Having an extended family in your life can be one of the greatest advantages for a parent and child. Grandparents, uncles, aunts, cousins, and even close family friends can assist when times get tough and enhance more bountiful times. If you have ever gone through a family law case, then you know that circumstances can arise where you may need assistance in caring for your children during a particular season of your life. The circumstances that brought about that season may be within your control or outside of your control, but if they present themselves, it is a great benefit for you to have people in your corner that can come to your aid.
In the field of family law, grandparents oftentimes fill the role of a temporary parent in families across Texas. If you consider that the needs of families change over time, then this makes complete sense. Blended families and extended families are becoming more of the norm rather than the exception in 2021. Add to those considerations regarding the tail end of this pandemic, and we have a great deal to be concerned with as far as what the changing nature of the family means to ourselves into our children. In divorce or child custody cases, it is not uncommon for a grandparent to attempt to intercede when they believe that the best interests of their grandchildren call for it.
As a family law attorney, I've had the privilege to work with multiple sets of grandparents in the past who have felt an acute need 2 insert themselves into a legal matter involving their grandchildren. Sometimes that need was directly related to an inability to spend time with their grandchildren in the past. Since grandparents do not have codified rights as far as Visitation with their grandchildren, a difficult pill for many grandparents to swallow is that they have less control than they might like as far as being able to spend time with their grandchildren if they are children do not wish for that type of visitation to occur.
Another set of circumstances that may be relevant in your life as a grandparent is if you are children are unable to care for your grandchildren to the point where you believe that you must step in and become a conservator to protect your grandchild's best interests. Your ability to do so independently is limited in Texas. It is presumed that parents act in the best interests of their child at all times, and limiting or restricting your ability to spend time with your grandchildren is an example of this presumption. Additionally, grandparents have no rights or duties in relation two their grandchildren on a formal or legal level.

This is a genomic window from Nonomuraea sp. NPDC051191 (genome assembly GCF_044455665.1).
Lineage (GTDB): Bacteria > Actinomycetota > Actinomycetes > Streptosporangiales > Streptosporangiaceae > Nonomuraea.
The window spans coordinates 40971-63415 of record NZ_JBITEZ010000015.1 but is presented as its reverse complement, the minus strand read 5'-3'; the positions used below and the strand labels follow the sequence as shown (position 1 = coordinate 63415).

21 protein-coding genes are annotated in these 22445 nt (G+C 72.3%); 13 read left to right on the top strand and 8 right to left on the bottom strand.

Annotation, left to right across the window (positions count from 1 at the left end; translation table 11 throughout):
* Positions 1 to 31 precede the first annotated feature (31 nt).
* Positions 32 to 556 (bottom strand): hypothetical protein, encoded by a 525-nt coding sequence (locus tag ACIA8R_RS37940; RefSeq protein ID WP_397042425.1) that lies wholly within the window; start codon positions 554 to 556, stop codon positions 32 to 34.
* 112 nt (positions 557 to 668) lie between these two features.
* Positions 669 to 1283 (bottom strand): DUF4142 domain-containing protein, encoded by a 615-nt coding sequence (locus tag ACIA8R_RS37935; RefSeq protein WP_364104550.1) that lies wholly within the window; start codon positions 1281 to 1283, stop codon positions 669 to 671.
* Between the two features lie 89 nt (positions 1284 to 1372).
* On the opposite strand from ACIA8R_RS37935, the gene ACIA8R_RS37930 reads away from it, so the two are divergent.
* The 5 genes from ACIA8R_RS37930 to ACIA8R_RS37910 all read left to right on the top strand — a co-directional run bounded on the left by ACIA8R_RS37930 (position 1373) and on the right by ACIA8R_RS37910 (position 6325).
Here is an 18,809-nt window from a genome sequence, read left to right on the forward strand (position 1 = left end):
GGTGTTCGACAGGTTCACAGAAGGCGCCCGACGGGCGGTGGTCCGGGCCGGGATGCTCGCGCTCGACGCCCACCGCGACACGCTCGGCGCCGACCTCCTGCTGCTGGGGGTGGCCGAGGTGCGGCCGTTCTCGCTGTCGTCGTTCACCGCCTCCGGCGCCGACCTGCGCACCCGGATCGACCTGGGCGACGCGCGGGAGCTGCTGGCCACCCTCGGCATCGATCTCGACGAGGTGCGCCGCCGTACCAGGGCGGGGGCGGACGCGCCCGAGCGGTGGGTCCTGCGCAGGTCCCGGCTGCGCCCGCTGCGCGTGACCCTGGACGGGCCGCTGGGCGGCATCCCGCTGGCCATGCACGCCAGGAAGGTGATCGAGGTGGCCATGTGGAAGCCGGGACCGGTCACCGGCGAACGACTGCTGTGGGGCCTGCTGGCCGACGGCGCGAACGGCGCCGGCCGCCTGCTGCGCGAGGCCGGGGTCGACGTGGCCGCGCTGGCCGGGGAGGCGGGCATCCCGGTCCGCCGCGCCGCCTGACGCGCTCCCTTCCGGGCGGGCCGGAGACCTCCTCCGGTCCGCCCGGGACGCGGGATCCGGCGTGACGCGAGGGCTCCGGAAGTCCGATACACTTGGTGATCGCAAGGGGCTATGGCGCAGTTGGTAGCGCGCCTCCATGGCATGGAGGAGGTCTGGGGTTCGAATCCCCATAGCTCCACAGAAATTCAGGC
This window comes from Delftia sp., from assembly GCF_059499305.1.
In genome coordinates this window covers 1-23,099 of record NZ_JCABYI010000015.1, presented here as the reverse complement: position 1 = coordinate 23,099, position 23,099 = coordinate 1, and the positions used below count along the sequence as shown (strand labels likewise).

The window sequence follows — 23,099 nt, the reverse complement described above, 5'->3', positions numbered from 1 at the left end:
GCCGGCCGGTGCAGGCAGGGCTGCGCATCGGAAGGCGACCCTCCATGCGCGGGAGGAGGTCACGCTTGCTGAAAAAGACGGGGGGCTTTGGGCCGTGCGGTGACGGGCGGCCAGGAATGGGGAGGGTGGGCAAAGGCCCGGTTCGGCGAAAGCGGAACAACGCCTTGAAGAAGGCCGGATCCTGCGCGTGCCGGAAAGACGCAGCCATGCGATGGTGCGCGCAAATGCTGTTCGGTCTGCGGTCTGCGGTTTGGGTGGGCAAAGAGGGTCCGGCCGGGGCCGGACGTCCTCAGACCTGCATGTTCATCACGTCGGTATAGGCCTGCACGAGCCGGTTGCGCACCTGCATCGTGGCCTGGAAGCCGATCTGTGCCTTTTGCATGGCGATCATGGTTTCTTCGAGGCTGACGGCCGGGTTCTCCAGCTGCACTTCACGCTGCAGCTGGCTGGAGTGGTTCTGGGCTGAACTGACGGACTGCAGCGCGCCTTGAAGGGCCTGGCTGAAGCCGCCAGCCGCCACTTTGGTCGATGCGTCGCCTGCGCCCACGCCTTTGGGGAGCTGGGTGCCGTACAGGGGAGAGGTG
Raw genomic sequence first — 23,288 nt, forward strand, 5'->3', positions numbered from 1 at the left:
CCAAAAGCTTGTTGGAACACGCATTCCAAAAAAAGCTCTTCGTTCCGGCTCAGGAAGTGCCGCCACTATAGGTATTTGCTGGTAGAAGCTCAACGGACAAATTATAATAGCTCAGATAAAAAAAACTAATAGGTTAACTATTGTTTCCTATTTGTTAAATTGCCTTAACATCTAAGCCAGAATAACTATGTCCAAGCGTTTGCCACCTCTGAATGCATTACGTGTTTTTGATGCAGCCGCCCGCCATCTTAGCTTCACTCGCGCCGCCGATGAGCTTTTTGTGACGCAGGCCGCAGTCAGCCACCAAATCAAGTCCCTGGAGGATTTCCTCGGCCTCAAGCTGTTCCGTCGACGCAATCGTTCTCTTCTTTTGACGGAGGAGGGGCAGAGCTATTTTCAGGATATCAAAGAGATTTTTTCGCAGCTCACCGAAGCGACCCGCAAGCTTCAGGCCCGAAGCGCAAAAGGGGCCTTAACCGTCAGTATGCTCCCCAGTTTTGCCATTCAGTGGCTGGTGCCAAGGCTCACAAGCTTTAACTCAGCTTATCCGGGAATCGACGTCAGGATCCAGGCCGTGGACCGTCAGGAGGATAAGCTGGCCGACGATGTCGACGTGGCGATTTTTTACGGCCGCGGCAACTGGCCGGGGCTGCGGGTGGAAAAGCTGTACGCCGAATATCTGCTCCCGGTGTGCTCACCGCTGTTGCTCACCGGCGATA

Finally, in some circumstances, you're grandchildren may be left to stay with you or to be in your care for some time by agreement with your grandchild's parents. While this can be a great arrangement both for you and for your grandchild, it does not necessarily come free of stressors as well. Even though you and your grandchild may be happy living in the same household, there are still financial and other burdens to bear for you as a caregiver and provider. Even if your child can provide you with some degree of support financially, you may be unable to earn additional income sufficient to provide for another person.
I want to take some time today and discuss what options are available to grandparents like yourself who have taken on the added responsibility of caring for a grandchild on a full-time basis. While you may be able to perform some basic research into programs and benefits out there for grandparents such as yourself, the fact remains that taking on this awesome responsibility does not mean that you can take on a how-to manual as well. Just like children don't come with an instruction manual, grandchildren do not come with a how-to guide, either.
What is help out there for a grandparent who takes care of their grandchildren on a full-time basis?
The State of Texas offers assistance programs for grandparents like yourself who care for their grandchildren full-time. Through a state-funded program called Temporary Assistance for Needy Families (TANF), payments can be made from the state to you for essentials such as housing, clothing, food, utilities, and basic household bills associated with raising your grandchild. This is a needs-based program where the amount of money you may be awarded every month depends on how much income you have coming into your household.
If you were to apply for TANF benefits, then you would need to submit information to the state of Texas confirming your level of resources and assets that you can draw from to care for your grandchild. One-time payments are common under the TANF program, as well as the possibility of monthly payments for both yourself and your grandchild. It is important to note that you do not need to necessarily have conservatorship rights or even be a legal guardian of your grandchildren to take advantage of these benefits. You need only be a relative of the child and be their caretaker.